From that point on, Disney starts to produce Power Rangers.
We're all kind of new to this.
Well, not everyone was new.
Disney still relied on the Japanese Super Sentai footage.
And most importantly, Bandai still handled the toys both in America and Japan.
On the toys side, Bandai had a lot of say in the vehicles, the robots and things like that, because they wanted to make sure that these things were toyetic.
- [DB.]
"Toyetic"? - Toyetic.
If it had a toy quality to it.
Yes, toyetic.
Thanks, guys.
But even with Bandai's input This was far out of Disney's wheelhouse at the time.
This was something very different for them.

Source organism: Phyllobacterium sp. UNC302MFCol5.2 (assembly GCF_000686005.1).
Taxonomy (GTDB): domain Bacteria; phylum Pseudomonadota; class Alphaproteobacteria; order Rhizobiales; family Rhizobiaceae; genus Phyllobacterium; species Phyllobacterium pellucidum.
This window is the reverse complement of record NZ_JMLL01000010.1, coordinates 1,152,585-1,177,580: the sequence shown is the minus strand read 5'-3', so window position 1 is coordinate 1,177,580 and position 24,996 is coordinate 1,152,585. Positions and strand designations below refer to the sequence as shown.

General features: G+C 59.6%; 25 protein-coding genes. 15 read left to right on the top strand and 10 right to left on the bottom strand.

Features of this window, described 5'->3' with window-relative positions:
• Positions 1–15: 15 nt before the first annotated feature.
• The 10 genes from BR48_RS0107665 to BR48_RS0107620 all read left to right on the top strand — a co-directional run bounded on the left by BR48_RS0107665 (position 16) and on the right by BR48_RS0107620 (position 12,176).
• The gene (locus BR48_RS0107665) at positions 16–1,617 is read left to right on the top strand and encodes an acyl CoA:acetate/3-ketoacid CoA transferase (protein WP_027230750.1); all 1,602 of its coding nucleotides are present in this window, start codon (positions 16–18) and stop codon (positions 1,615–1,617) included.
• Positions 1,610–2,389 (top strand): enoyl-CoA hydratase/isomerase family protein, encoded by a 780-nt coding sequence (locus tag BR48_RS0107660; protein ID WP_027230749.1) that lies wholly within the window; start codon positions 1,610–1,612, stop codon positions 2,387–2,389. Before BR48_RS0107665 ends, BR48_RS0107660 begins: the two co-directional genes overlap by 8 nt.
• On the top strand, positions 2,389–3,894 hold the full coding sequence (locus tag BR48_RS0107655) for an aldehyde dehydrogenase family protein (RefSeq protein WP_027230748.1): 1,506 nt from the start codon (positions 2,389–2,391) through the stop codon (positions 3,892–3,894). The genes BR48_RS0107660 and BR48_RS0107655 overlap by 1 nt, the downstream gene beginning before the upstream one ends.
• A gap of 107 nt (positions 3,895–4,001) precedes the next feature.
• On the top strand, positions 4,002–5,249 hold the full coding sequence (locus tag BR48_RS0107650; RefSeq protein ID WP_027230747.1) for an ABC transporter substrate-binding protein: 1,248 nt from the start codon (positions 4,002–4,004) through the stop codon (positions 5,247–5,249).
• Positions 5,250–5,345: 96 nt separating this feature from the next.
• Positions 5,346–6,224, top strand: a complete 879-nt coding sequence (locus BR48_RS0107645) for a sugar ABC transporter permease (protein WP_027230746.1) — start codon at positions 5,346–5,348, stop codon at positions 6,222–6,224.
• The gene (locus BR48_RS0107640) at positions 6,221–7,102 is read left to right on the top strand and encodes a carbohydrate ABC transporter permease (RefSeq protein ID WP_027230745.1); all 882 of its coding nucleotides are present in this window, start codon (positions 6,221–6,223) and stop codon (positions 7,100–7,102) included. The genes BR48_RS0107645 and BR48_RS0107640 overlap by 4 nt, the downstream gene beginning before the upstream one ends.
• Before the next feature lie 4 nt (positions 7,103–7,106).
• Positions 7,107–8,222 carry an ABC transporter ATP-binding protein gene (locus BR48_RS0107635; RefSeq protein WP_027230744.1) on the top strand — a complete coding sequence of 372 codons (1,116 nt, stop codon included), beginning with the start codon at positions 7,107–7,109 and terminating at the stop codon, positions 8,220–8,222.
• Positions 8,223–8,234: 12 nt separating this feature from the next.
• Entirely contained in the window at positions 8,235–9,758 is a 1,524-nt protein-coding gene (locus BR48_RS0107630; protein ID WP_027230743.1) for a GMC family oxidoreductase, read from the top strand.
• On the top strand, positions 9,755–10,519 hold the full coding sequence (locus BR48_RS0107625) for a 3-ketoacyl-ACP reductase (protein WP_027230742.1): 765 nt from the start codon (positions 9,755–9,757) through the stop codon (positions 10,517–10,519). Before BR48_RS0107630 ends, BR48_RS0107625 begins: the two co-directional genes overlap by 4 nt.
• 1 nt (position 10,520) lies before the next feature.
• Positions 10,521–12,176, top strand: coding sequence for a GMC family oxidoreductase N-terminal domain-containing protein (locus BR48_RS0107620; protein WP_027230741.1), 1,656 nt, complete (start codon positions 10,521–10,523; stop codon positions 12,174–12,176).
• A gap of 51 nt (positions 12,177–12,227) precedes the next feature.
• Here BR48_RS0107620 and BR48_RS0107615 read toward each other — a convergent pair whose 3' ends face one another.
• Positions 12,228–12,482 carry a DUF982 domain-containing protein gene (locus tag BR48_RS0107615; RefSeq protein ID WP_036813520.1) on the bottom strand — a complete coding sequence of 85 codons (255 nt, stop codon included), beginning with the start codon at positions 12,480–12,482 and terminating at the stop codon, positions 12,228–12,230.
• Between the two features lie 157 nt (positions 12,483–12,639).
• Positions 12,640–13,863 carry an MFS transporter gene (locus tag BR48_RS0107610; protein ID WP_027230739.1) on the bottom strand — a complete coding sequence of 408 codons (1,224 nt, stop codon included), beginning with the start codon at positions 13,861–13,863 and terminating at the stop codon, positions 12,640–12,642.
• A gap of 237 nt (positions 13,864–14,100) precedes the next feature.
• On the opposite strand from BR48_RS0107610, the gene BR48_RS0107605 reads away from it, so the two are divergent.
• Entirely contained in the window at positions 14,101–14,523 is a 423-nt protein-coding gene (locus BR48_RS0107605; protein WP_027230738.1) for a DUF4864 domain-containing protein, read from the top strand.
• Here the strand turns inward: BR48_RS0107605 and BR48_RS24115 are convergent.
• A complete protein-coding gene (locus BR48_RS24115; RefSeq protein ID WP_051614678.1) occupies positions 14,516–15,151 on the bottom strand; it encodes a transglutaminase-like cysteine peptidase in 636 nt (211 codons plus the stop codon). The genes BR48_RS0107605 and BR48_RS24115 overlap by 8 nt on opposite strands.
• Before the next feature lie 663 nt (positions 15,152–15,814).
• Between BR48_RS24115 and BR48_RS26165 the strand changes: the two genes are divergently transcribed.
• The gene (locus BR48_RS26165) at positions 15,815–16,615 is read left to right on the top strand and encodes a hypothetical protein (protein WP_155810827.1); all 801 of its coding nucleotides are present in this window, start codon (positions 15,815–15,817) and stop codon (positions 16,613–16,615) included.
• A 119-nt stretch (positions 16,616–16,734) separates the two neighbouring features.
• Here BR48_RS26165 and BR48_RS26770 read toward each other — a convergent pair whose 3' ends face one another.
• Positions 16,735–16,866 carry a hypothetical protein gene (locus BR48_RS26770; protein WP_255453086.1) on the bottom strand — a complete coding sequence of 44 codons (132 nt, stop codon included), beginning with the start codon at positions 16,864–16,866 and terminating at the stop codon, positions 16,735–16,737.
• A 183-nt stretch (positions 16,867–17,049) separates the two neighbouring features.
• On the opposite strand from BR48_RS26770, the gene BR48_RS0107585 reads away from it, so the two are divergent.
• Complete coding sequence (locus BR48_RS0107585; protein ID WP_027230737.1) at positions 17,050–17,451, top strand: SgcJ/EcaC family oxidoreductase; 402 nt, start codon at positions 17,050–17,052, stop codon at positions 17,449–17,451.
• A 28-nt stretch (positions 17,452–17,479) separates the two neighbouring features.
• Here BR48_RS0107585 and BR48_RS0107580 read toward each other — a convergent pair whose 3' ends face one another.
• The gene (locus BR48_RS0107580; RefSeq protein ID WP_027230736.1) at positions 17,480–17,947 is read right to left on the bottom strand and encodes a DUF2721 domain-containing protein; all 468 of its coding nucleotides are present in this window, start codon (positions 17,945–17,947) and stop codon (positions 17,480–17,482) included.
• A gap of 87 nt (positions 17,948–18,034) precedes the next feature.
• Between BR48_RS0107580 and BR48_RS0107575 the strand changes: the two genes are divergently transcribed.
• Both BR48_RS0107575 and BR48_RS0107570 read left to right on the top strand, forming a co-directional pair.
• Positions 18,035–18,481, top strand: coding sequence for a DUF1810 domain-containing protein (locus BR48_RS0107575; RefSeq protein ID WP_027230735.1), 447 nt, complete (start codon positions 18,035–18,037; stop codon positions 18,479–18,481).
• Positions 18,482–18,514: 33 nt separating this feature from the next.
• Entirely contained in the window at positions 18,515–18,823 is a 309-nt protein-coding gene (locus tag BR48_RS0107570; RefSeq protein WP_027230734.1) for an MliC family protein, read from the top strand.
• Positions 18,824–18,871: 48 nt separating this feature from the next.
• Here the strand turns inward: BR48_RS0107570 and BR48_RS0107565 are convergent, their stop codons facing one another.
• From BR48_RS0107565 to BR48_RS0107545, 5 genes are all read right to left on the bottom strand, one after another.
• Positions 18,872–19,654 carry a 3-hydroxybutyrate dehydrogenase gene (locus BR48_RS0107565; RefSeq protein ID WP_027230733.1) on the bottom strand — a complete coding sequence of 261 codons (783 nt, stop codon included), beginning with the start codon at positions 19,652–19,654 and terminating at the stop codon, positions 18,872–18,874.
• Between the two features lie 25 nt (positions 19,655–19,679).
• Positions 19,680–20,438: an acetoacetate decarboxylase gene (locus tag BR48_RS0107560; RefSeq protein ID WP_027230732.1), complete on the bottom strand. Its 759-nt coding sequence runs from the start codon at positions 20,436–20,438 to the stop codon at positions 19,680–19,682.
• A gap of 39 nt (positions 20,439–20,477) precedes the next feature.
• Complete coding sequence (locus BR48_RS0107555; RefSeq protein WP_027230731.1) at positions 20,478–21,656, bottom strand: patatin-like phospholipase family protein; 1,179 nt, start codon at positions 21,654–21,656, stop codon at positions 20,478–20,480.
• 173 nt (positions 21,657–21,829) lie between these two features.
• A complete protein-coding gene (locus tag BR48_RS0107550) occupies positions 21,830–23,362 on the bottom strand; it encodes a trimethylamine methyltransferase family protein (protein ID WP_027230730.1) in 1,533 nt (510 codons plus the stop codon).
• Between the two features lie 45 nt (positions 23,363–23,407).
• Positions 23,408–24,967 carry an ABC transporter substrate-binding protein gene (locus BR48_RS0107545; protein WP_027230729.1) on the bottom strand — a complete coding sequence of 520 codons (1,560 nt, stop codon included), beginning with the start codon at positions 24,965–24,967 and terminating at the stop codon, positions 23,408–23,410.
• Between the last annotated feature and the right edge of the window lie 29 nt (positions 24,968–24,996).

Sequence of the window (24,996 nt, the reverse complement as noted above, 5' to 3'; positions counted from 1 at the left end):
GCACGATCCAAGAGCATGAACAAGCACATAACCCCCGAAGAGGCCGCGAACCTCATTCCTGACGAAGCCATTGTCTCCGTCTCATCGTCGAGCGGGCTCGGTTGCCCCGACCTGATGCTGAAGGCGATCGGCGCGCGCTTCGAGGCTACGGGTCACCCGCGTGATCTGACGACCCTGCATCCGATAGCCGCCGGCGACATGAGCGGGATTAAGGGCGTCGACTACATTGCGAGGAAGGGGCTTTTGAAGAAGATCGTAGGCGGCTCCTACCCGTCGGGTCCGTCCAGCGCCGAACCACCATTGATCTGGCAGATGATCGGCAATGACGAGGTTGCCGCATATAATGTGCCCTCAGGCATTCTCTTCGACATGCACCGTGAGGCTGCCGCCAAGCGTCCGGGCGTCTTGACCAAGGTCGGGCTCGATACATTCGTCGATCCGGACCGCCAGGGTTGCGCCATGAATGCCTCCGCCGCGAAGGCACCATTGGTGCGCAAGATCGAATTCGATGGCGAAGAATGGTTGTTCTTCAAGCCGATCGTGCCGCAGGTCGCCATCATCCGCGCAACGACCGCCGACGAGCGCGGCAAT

- And they moved to New Zealand.
- New Zealand actors, New Zealand background.
I feel like I've been living a bad dream.
But the biggest gut punch of them all That was probably the start of getting the crappier toys.
Power Ranger figures [Scott.]
The overdrive toys were not good.
Bandai America started making them cheaper and they didn't have the same functionality.
We actually came up with our first American Megazord.
American fans hated this.
So I was like Ay-ay-ay.
As frustrations ran high with Disney Bandai was scared because Power Rangers had paid the lights for quite a time.
Disney really couldn't figure out what to do with Power Rangers, and therefore they decided to sell it.
You never saw me.
Unloading a brand with nearly 20 years of name recognition, Disney prepared for a bidding war [clock ticks.]
that never happened.
As usual, with Power Rangers, nobody else was interested.
Except, well, one guy.
They end up selling it back to Saban for a fraction of a fraction of what they paid for it to begin with.